World Wrestling Entertainment probably exists somewhere in your nostalgic past, along with memories of superstars like Hulk Hogan, Shawn Michaels and Stone Cold Steve Austin.
Although audiences from yesteryear may have grown older, the business of wrestling has grown up, and no part of the WWE’s business has developed more over the past few years than its digital activities.
The entertainment juggernaut’s embracing of digital transformation across its business has led to much praise online, so let’s take a look at what other businesses can learn from its digital strategy…
WWE’s use of social platforms is an integral part of its success, and these platforms are heavily used by its community of wrestlers (who are living and breathing brands in their own right) to create a community of fans, who have been dubbed ‘The WWE Universe’.
The term ‘universe’ isn’t an exaggeration either, with a combined 172m fans over 11 social networks.
Its most active social network is Twitter, with a total of 60m followers over a network of 172 accounts. Its passionate fanbase engages regularly with the brand and its superstars, making it no wonder that WWE’s flagship shows, Raw and Smackdown, are amongst the leaders in social television.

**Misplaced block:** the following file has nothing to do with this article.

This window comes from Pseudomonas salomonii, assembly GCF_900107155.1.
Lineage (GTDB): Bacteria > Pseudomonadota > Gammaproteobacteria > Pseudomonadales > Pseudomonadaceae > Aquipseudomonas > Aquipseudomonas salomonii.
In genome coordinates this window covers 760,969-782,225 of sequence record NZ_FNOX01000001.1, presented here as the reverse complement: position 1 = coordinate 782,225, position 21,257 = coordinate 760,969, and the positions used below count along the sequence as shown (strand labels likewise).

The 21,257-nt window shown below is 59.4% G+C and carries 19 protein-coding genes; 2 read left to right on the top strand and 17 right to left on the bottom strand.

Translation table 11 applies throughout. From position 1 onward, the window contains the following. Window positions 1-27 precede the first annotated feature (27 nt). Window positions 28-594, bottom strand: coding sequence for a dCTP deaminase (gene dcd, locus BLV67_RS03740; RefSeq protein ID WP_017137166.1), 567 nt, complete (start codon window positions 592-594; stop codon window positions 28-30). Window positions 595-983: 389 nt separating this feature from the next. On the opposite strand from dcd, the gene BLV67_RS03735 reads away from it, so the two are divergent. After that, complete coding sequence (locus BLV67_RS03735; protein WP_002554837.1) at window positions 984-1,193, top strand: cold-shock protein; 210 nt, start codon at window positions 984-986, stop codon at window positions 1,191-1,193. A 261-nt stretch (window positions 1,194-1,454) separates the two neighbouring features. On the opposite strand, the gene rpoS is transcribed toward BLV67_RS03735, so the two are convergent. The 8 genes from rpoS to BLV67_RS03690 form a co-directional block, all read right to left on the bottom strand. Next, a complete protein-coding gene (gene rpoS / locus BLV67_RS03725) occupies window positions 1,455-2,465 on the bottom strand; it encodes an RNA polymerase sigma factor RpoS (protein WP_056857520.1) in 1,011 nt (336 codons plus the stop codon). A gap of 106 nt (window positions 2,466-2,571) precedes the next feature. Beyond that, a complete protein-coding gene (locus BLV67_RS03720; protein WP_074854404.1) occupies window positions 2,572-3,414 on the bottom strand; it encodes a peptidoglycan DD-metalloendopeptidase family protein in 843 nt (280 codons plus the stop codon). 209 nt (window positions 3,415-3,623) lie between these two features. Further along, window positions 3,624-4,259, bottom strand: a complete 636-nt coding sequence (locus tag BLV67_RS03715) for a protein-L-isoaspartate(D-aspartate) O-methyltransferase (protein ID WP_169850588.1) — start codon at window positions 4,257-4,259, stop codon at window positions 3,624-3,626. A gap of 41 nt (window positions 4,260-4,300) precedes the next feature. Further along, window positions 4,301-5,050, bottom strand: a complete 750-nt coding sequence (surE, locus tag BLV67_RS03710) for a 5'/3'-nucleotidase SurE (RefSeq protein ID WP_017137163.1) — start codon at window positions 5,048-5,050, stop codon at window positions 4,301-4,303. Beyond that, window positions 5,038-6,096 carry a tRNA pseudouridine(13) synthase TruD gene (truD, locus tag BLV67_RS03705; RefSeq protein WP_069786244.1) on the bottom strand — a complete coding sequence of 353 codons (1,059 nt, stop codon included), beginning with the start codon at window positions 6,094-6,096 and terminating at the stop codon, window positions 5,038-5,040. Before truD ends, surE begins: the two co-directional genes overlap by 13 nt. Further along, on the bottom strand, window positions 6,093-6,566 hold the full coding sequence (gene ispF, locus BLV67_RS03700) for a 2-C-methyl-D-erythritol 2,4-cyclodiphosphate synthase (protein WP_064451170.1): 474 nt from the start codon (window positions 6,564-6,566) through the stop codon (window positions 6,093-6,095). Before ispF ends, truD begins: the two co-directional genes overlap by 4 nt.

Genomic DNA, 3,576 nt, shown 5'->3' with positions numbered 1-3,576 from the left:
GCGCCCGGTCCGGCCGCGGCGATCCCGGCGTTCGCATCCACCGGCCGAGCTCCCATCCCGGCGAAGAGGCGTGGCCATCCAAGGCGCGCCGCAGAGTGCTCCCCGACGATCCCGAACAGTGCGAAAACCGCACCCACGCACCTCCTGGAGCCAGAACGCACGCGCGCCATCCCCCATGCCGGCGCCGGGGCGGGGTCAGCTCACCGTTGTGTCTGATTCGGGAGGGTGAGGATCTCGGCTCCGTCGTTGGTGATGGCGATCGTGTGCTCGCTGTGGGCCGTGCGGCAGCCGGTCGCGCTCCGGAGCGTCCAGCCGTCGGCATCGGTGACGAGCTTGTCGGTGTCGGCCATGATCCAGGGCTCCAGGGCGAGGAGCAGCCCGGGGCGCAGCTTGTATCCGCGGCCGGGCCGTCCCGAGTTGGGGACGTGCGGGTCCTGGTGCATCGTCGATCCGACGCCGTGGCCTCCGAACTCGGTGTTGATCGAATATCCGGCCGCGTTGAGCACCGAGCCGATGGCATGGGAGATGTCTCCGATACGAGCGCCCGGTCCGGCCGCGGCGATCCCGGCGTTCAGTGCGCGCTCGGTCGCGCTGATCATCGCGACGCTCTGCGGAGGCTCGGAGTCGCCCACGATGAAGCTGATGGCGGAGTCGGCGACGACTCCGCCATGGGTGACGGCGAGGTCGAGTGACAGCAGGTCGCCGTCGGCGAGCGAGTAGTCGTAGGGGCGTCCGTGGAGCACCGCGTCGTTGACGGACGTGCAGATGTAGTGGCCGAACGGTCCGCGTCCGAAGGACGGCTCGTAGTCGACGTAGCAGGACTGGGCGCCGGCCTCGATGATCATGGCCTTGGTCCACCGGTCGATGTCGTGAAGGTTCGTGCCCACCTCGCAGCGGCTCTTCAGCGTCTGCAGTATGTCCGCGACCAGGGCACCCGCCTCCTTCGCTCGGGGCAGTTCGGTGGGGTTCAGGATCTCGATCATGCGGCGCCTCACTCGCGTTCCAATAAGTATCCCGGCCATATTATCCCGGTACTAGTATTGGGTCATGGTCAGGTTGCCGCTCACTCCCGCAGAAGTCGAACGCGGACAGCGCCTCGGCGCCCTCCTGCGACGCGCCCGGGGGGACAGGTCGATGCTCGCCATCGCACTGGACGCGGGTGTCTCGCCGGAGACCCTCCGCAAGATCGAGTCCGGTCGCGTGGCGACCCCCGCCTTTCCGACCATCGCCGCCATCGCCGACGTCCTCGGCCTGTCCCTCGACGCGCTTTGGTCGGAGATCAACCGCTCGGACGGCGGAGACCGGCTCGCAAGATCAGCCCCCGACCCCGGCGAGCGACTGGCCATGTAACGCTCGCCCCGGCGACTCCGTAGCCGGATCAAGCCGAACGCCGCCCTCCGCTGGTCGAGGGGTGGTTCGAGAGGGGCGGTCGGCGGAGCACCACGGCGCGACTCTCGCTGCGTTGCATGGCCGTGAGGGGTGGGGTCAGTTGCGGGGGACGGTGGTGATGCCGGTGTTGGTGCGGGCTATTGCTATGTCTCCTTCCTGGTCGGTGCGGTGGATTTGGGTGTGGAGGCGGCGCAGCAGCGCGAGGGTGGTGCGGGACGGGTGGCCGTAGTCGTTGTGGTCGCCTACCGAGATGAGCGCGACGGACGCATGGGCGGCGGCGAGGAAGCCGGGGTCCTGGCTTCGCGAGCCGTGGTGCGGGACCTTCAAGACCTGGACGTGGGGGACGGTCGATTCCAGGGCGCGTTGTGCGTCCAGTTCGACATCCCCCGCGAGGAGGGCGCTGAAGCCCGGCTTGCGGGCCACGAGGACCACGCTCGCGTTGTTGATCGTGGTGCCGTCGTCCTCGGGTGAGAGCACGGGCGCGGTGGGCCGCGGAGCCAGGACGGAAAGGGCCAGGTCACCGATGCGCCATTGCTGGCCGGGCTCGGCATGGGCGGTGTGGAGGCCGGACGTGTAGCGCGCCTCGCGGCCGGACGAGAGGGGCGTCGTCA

A big part of this is due to the fact that the medium has been embraced throughout the company. For example, we have the real (and storyline) corporation boss Vince McMahon giving his thoughts:
Then we have wrestlers live tweeting during events:
Ringside staff chiming in…
However, the brand doesn’t encourage tweeting for tweeting sake. WWE utilises social as a channel to surprise and delight viewers.
Integration with the product
Marketers know the importance of having an integrated, multichannel approach to attracting and retaining today’s customer. In the world of wrestling, a similar approach should be taken.
Today’s wrestling fans are tech savvy and socially aware, therefore making it harder to surprise them with compelling storylines and content.
With the tweet given further exposure in the live show, the stage was set for Mark Henry’s retirement speech. After interrupting WWE Champion John Cena, Henry went on to deliver one of the best moments of the year (the good stuff starts at 11:29):
Using social media to develop the retirement hoax was an effective bit of storytelling. But the more important point out of this was to show its fans that the WWE experience isn’t just the television or live shows, it’s everywhere the brand is.
In a world where the television is no longer the only way to consume prime-time content, companies must adapt to suit their target audiences. WWE has done this by using various video channels to distribute its shows or create new ones.
Since launching on Hulu in September 2012, WWE has become the highest ranked sports channel on the platform. WWE uses Hulu to broadcast its flagship shows alongside some of its other shows to an online audience.
The move not only keeps the brand relevant in the eyes of those who prefer to watch shows on the internet, but also extends its reach.
WWE also manages an active YouTube channel. Having added over a million subscribers from the 240,000 it had in 2011, it is stacked with a number of web series, that often times attempts to continue blurring the lines between storylines and reality.